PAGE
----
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And the Leading Cause of Stress at Work Is...

A good boss or a bad boss makes a huge difference in one's job experience.

I wrote a couple of posts recently on the rise of workplace stress and some ways to cope with it. But when it came to the social media feedback I received on these topics, there was one element that received far more attention than any other.

It involved a couple of stats from a recent Korn Ferry study discussing the single largest source of workplace stress. It was — yep, I suspect you guessed it — bosses, management, and leadership, however you want to describe it. Thirty-five percent of respondents named their boss as their single biggest stressor, and 80 percent felt that a leadership change "such as a new direct manager or someone higher up the organizational chart" spiked stress levels.

Stress levels can spike with a change in management.
Source: Pexels

Was I surprised by this finding? About as surprised as if you told me the sun will rise in the East tomorrow. In other words, not at all.

A difference maker

Anyone who's spent time studying or thinking about management knows the importance of the core manager-employee relationship. It's a difference maker. As I wrote on the first page of the introduction to my book, The Type B Manager, "A good relationship with a manager makes a bad job bearable, but a bad relationship with a manager can make a good job a misery." It's that crucial.

You can't overestimate it. Your boss affects your livelihood and has a great deal of influence over you, often on a day-to-day basis. How that influence is wielded shapes your experience of work, including whether you're highly stressed or hardly stressed at all.

What steps can you take?

So what's an employee to do about a stressful boss? There often aren't simple answers, but here are a few suggestions to guide you. I wrote a piece last summer on "3 Fundamental Steps In Dealing With Bad Bosses." A quick review of the key points:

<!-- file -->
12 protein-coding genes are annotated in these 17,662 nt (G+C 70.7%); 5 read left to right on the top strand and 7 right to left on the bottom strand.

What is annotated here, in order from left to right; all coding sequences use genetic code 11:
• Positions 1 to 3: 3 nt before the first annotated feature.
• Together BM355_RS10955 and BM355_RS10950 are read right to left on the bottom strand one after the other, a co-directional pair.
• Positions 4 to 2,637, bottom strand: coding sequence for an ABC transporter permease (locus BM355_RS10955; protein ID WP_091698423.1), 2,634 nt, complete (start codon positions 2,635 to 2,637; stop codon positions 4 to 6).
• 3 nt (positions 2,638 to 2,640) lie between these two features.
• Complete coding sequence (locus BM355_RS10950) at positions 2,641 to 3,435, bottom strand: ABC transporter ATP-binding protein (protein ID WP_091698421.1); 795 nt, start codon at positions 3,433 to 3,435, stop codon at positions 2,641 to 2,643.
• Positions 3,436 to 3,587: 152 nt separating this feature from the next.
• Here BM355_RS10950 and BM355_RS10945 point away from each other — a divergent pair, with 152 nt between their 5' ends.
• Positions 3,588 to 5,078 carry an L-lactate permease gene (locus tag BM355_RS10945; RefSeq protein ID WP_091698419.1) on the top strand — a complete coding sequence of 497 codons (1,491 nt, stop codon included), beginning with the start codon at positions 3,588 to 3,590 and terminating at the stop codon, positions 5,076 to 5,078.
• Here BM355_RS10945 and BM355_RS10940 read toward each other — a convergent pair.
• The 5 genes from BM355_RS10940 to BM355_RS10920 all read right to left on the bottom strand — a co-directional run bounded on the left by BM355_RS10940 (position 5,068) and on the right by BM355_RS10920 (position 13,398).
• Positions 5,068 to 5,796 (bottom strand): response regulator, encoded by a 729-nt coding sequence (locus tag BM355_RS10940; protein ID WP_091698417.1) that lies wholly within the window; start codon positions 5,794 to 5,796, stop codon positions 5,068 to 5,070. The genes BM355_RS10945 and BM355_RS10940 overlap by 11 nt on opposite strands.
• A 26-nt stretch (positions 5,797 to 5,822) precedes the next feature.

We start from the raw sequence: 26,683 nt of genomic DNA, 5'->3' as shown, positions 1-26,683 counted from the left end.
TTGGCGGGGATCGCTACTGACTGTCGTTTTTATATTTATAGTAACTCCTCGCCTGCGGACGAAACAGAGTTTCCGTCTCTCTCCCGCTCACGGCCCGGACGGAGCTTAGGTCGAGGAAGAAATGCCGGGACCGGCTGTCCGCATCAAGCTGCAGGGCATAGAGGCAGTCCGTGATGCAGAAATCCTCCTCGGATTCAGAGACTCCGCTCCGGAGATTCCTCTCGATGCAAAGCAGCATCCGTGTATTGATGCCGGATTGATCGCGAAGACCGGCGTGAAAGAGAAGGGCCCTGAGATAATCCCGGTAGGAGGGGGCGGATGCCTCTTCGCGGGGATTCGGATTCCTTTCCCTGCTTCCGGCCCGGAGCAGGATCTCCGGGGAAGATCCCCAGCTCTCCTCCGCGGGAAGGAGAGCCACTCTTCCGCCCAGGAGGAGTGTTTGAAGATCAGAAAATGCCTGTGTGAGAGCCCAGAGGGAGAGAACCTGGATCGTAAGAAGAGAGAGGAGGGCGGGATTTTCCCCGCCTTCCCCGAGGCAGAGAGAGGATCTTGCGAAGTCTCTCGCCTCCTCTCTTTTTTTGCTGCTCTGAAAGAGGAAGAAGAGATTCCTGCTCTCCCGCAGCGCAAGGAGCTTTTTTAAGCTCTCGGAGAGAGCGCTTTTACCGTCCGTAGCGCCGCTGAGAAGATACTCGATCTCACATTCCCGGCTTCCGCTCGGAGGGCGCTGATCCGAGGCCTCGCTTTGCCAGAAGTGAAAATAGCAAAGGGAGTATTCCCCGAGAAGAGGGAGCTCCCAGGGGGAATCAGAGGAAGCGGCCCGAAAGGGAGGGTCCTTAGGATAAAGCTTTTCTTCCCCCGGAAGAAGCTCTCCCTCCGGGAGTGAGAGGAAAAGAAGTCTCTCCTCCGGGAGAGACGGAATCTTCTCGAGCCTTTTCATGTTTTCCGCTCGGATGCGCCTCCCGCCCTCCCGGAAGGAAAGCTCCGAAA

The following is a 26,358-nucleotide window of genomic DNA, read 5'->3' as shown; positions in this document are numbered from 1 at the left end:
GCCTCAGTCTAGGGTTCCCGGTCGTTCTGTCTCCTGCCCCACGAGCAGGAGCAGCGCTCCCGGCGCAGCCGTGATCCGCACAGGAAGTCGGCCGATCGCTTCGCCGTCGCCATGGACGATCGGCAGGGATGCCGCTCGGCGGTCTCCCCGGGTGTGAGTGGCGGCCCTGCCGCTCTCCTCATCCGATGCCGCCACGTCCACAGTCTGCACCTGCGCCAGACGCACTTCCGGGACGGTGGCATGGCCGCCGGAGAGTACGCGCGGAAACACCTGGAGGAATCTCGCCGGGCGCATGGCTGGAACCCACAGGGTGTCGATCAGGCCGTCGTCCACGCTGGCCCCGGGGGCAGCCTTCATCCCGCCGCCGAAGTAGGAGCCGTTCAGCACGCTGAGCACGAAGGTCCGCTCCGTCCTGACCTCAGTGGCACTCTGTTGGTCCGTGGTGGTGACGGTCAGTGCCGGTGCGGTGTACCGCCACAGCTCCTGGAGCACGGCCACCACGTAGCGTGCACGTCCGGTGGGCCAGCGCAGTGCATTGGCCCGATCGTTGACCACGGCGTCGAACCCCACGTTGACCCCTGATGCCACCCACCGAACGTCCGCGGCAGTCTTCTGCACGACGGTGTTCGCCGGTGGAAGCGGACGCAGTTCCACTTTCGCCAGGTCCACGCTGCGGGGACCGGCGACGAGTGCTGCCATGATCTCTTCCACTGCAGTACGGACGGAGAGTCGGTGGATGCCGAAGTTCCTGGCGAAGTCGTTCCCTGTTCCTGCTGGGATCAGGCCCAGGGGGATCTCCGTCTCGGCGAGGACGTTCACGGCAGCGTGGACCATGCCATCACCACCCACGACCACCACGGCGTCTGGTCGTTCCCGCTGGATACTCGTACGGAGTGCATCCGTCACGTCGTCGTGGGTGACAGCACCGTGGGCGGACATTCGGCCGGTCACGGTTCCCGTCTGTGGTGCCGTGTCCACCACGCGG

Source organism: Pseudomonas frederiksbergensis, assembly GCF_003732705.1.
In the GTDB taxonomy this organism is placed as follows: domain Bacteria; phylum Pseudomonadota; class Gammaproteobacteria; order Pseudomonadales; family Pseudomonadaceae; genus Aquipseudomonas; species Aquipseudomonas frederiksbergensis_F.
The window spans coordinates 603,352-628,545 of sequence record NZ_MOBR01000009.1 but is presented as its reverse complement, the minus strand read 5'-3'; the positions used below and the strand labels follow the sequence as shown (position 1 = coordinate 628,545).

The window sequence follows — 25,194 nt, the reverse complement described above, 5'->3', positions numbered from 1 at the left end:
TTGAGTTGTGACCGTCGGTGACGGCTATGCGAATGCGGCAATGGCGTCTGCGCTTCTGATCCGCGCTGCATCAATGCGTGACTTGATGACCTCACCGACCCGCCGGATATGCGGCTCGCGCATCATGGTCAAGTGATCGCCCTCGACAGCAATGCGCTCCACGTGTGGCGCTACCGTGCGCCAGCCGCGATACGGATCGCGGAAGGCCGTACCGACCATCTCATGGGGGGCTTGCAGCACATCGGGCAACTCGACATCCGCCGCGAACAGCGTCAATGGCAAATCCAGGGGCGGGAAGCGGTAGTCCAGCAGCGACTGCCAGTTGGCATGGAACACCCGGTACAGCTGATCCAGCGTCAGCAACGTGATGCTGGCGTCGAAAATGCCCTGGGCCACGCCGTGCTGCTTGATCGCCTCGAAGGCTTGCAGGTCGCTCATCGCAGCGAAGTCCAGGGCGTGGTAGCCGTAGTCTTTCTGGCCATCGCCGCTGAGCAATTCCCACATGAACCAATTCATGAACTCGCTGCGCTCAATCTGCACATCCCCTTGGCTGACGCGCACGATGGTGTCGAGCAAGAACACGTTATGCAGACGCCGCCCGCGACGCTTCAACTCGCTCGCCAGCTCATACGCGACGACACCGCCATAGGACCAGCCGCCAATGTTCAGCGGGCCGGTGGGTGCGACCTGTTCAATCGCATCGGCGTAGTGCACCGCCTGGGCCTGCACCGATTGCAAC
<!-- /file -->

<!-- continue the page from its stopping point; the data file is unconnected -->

First, it's always good to try to understand your boss as best you can. Try to see things through their eyes and understand the issues that are stressing them out. (And in turn, causing them to pass along that stress.) Much as you may not feel like it, it's worth trying to get that understanding in case there's any insight to be gained here.

Second, give it your very best shot — do your absolute best to try to make yourself indispensable. It may not work, it may not alter the relationship dynamics, but you'll have the most possible leverage as a star.

Third, if both empathy and performance don't move the needle in the right direction for you, it may be time to vote with your feet and leave. There's never benefit to suffering in silence or being a long-term victim. If a relationship appears endlessly stressful, far better to take positive action and take your talents elsewhere.

One further dimension to consider: How do you know if a difficult stressful boss can be turned around or is terminally toxic? Ultimately, you have to trust your own good judgment on this, but here are a few signals to look for. I did a 2017 piece, "If Your Boss Shows These 4 Signs, Head For The Hills," which has had over 170,000 readers and offers suggestions in this regard. In the article, I highlighted four traits common to bad bosses who are unlikely to change. A quick summary:

  • Rarely communicates
  • Scruples of a timber rattler (works in an ethics-free zone)
  • Takes no responsibility for their actions
  • Far more concerned with their career than yours

I hope this isn't the rather dark manager profile that's causing you stress, but if it is, voting with your feet may well be the most attractive option.

All of this, of course, is just scratching the surface of the vast subject of manager-employee relationships. They can be an enormous source of satisfaction or, oftentimes, of stress. But regardless of which way they cut, they're always important.

As I like to say, for better or for worse, management matters. Indeed it does.

This article first appeared at

Facebook/LinkedIn Image Credit: Jeanette Dietl/Shutterstock

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